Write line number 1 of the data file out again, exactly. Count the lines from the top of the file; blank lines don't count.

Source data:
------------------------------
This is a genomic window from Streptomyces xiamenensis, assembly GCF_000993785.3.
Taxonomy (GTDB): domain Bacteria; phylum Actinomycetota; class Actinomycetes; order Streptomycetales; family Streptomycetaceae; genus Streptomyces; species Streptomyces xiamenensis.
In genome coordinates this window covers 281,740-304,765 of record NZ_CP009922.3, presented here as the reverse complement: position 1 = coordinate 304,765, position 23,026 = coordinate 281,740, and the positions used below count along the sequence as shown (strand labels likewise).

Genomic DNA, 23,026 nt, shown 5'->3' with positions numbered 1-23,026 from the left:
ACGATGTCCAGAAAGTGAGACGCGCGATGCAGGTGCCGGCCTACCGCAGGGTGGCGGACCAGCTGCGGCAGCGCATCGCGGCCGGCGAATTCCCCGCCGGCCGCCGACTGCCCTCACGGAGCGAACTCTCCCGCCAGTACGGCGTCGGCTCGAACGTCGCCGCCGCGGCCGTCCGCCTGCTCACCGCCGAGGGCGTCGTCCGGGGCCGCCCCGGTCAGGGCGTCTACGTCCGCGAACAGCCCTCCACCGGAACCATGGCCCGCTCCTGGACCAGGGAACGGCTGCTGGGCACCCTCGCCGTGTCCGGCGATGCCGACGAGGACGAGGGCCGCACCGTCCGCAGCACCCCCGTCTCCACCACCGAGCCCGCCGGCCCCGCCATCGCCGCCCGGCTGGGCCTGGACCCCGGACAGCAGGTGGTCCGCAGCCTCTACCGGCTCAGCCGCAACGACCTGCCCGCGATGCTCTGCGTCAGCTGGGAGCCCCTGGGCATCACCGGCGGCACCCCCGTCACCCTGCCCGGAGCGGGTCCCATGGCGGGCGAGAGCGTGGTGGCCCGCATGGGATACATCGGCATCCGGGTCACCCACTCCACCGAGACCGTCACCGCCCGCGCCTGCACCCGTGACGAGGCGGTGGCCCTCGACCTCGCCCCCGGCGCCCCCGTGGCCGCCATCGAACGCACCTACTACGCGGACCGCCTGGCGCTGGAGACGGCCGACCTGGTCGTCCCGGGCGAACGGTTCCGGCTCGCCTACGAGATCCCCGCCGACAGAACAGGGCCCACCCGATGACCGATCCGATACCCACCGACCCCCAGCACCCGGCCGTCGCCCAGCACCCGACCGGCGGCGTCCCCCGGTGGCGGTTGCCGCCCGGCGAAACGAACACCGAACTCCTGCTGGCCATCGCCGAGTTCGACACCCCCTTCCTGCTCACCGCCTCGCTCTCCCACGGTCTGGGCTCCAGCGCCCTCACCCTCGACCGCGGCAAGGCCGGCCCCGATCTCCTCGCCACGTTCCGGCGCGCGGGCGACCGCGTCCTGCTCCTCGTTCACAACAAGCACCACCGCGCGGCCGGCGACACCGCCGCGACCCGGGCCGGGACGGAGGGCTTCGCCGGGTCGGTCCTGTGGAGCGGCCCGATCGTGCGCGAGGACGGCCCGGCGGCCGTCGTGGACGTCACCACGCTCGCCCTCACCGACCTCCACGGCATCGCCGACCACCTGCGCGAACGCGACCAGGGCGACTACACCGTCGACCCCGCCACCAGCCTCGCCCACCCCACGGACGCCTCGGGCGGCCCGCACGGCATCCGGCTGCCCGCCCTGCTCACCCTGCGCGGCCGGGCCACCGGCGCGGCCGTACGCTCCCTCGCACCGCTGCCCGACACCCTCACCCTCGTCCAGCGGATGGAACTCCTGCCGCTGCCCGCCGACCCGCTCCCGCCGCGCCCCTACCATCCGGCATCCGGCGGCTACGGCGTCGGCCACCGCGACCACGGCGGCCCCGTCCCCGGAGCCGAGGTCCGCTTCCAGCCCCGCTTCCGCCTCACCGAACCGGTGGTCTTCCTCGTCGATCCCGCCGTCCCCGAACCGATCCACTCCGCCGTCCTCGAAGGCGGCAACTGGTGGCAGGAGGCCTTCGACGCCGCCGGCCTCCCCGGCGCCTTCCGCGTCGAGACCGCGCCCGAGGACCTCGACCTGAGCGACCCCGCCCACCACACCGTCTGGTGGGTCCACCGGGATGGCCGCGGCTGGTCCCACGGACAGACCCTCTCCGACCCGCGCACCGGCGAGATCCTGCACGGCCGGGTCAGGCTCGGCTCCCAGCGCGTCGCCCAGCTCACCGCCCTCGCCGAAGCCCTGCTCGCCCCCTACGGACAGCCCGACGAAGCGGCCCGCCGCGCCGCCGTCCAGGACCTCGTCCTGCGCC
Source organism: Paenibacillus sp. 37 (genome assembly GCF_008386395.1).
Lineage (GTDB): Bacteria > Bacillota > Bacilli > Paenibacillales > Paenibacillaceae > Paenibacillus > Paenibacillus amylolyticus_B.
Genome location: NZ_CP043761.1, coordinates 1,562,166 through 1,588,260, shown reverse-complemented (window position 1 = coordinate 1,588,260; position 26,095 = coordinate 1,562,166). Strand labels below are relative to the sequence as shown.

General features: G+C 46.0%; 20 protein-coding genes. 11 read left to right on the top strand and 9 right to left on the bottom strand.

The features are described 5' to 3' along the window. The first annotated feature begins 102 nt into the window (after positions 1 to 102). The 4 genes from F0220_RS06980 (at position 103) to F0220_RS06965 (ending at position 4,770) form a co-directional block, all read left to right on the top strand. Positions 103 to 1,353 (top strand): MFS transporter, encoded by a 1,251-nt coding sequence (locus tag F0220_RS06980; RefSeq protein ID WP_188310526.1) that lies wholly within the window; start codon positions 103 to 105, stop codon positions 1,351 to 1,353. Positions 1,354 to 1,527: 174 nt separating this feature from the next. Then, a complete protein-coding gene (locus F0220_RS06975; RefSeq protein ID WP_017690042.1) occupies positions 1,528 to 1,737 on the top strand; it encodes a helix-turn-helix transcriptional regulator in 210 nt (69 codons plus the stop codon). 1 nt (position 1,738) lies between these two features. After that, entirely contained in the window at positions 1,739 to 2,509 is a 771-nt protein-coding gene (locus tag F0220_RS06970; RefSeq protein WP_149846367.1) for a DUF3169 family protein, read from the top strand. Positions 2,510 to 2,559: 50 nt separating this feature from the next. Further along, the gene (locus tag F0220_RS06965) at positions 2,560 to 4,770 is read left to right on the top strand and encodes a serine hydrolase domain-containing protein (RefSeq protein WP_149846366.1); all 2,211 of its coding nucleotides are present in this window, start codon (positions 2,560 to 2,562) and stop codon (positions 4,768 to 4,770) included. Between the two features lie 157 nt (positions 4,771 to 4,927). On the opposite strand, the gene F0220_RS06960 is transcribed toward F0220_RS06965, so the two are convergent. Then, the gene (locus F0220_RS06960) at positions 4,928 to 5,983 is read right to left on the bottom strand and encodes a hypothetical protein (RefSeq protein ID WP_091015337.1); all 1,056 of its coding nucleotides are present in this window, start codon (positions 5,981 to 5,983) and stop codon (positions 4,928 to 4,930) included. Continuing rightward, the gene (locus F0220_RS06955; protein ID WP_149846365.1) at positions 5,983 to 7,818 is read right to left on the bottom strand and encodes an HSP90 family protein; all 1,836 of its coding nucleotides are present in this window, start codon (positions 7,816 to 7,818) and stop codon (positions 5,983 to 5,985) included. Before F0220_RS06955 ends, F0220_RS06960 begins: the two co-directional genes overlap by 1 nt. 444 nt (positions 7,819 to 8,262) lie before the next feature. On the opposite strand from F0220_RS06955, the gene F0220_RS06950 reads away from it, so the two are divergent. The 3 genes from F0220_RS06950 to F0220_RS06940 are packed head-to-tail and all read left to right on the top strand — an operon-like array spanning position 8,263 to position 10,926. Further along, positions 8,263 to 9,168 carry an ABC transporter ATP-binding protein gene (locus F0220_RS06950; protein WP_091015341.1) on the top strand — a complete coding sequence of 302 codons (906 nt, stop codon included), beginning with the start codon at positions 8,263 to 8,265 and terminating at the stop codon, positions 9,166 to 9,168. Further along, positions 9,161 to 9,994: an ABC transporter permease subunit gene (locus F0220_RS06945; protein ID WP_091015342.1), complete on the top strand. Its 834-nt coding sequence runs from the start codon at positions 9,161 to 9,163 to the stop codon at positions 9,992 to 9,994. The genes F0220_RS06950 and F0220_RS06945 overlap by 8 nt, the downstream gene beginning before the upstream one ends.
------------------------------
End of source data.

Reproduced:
This is a genomic window from Streptomyces xiamenensis, assembly GCF_000993785.3.